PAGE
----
Bi-sected: Jackdaw4’s Bipolar Diversions reviewed
As I write this, I’m being force-fed a banner advertising The X Factor. Dannii Minogue, Simon Cowell, Sharon Osbourne and Louis Walsh are staring at me - an act of intimidation to which I refuse to succumb. Give up. I ain’t buying, folks. To steal and twist a line from rock poet Jon Bon Jovi, you give a pop a bad name.
'Course, in my day, it were all fields 'round 'ere and pop music was tummy-turning, rather than stomach-churning, which is why I’ve found the recent commercial success of artists such as Scissor Sisters and Mika most cheering. The kids, it seems, are appreciating That Seventies Thing once again.
This is extremely good news for Jackdaw4.
Having spent many years out of alignment with popular taste, Willie Dowling and his band of loyal collaborators now have the pleasure of viewing the zeitgeist from above. Their latest record, Bipolar Diversions, the follow-up to 2004’s Gramophone Logic, has been a work in progress for some time. Originally pencilled in for last spring, the album arrives on 22 October with a lengthy history of tweaking and knob-twiddling. The result is the first proper second album that Mr Dowling’s ever made (none of his previous bands have ever made it this far) - 10 tracks that run the gauntlet of classic pop and rock sounds, all shot through with Willie’s typical lyrical wit and way with a chord change.
First track SOOMA (All This Vision) - which opens with a lyric that had me laughing out loud on first spin - showcases a Beatley melody and some Sixties-style clean guitar picking; while there’s a touch of The Who about My Little Gangsta, an ode to a certain strain of modern youth culture. Boasting Keith Moon-style drum fills and a striking keyboard riff, the song has an air of ‘rock opera’, its dense arrangement, lead guitar flourishes and mellow middle eight all adding to the vibe.
Hints of modern artists such as Franz Ferdinand and Blur can be heard in, respectively, the title track (whose opening riff is sure to provoke comparisons with Take Me Out) and The End Of The Party, while Frobisher’s Last Stand crosses an Oasis-like bridge with a euphoric chorus that wouldn’t sound out of place on a Jellyfish album. I’d wager that the 'Fish were also an influence on Illumanti, as well as Heimlich’s Manouvres, whose time changes and stylistic twists echo Ignorance Is Bliss, one of Andy Sturmer’s more out-there efforts.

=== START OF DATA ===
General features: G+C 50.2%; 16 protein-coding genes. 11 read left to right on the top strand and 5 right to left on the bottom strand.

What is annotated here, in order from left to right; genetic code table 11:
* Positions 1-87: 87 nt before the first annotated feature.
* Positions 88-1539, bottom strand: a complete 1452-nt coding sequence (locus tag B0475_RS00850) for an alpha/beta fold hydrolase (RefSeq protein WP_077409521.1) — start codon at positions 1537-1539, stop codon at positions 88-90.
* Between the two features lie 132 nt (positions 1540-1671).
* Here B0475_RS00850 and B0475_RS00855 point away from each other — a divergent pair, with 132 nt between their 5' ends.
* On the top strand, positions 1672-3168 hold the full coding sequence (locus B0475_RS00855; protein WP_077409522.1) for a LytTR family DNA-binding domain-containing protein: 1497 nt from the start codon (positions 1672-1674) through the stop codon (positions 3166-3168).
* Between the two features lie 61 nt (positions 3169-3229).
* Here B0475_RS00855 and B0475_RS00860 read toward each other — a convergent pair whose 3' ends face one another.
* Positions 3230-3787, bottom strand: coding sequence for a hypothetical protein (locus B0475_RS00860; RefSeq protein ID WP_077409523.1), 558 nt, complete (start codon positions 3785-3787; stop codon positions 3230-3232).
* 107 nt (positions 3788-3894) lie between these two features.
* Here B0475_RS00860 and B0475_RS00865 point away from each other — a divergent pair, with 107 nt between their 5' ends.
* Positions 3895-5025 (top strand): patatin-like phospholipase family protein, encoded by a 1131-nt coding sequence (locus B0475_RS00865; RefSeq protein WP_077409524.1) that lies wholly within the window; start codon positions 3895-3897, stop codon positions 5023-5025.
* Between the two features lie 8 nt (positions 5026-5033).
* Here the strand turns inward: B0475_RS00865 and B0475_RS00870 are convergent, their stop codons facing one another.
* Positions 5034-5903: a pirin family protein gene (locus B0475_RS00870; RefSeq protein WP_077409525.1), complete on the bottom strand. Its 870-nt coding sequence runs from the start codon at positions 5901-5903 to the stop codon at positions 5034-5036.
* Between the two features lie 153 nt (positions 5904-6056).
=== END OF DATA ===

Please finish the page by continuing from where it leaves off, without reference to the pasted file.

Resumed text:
Curiously, the track that’s been chosen to lead the record’s promotion, by getting its own video, is the acoustic-sounding, White Album-esque Jesus Wants My Soul Back - a good song but possibly the track that’s least representative of the record’s overall feel, strange though it might sound to say that about what is, after all, quite an eclectic collection. Though I’m throwing out a lot of comparisons here, I must stress that the record is a million miles from a cut ‘n’ shut job - refreshingly more than the sum of its parts.
The sequencing is strong and, as usual for a Willie Dowling production, the closing track leaves the listener with a sense of having just sat through a great film. Sleep - the title and concept perhaps winking at The Beatles’ Good Night - is a layered, piano-led ballad, sung in part in a lovely falsetto, that’s pretty much a perfect sonic representation of climbing beneath the sheets and drifting off to dream land.
That said, I don’t think there’ll be many people dozing off to this album. Anyone shutting their eyes in its presence is more likely to be lost in the dizzying melodies and crafted arrangements. These bipolar diversions have, ironically, produced their own cure: aural Prozac. Take once a day - that’s my advice.